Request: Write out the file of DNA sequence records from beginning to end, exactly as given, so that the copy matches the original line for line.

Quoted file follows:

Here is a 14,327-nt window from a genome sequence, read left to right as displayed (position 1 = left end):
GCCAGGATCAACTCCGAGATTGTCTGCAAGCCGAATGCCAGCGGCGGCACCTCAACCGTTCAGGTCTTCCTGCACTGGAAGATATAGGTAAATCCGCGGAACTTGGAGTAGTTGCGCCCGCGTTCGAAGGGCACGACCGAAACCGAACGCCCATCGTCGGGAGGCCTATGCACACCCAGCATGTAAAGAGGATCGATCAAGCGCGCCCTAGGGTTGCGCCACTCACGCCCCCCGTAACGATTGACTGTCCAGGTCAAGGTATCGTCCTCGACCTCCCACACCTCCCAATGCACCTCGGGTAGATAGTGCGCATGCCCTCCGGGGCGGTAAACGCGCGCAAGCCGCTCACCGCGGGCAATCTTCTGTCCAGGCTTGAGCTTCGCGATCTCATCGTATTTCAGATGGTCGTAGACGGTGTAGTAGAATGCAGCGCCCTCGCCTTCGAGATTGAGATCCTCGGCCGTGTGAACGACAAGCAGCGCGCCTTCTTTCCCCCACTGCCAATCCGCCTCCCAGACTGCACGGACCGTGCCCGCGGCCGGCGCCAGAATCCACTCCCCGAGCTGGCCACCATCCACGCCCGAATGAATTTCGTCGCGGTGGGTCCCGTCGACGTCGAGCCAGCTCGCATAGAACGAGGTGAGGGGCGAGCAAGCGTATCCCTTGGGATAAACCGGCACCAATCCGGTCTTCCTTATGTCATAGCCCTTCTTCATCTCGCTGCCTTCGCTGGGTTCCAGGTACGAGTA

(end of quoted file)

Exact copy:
Here is a 14,327-nt window from a genome sequence, read left to right as displayed (position 1 = left end):
GCCAGGATCAACTCCGAGATTGTCTGCAAGCCGAATGCCAGCGGCGGCACCTCAACCGTTCAGGTCTTCCTGCACTGGAAGATATAGGTAAATCCGCGGAACTTGGAGTAGTTGCGCCCGCGTTCGAAGGGCACGACCGAAACCGAACGCCCATCGTCGGGAGGCCTATGCACACCCAGCATGTAAAGAGGATCGATCAAGCGCGCCCTAGGGTTGCGCCACTCACGCCCCCCGTAACGATTGACTGTCCAGGTCAAGGTATCGTCCTCGACCTCCCACACCTCCCAATGCACCTCGGGTAGATAGTGCGCATGCCCTCCGGGGCGGTAAACGCGCGCAAGCCGCTCACCGCGGGCAATCTTCTGTCCAGGCTTGAGCTTCGCGATCTCATCGTATTTCAGATGGTCGTAGACGGTGTAGTAGAATGCAGCGCCCTCGCCTTCGAGATTGAGATCCTCGGCCGTGTGAACGACAAGCAGCGCGCCTTCTTTCCCCCACTGCCAATCCGCCTCCCAGACTGCACGGACCGTGCCCGCGGCCGGCGCCAGAATCCACTCCCCGAGCTGGCCACCATCCACGCCCGAATGAATTTCGTCGCGGTGGGTCCCGTCGACGTCGAGCCAGCTCGCATAGAACGAGGTGAGGGGCGAGCAAGCGTATCCCTTGGGATAAACCGGCACCAATCCGGTCTTCCTTATGTCATAGCCCTTCTTCATCTCGCTGCCTTCGCTGGGTTCCAGGTACGAGTA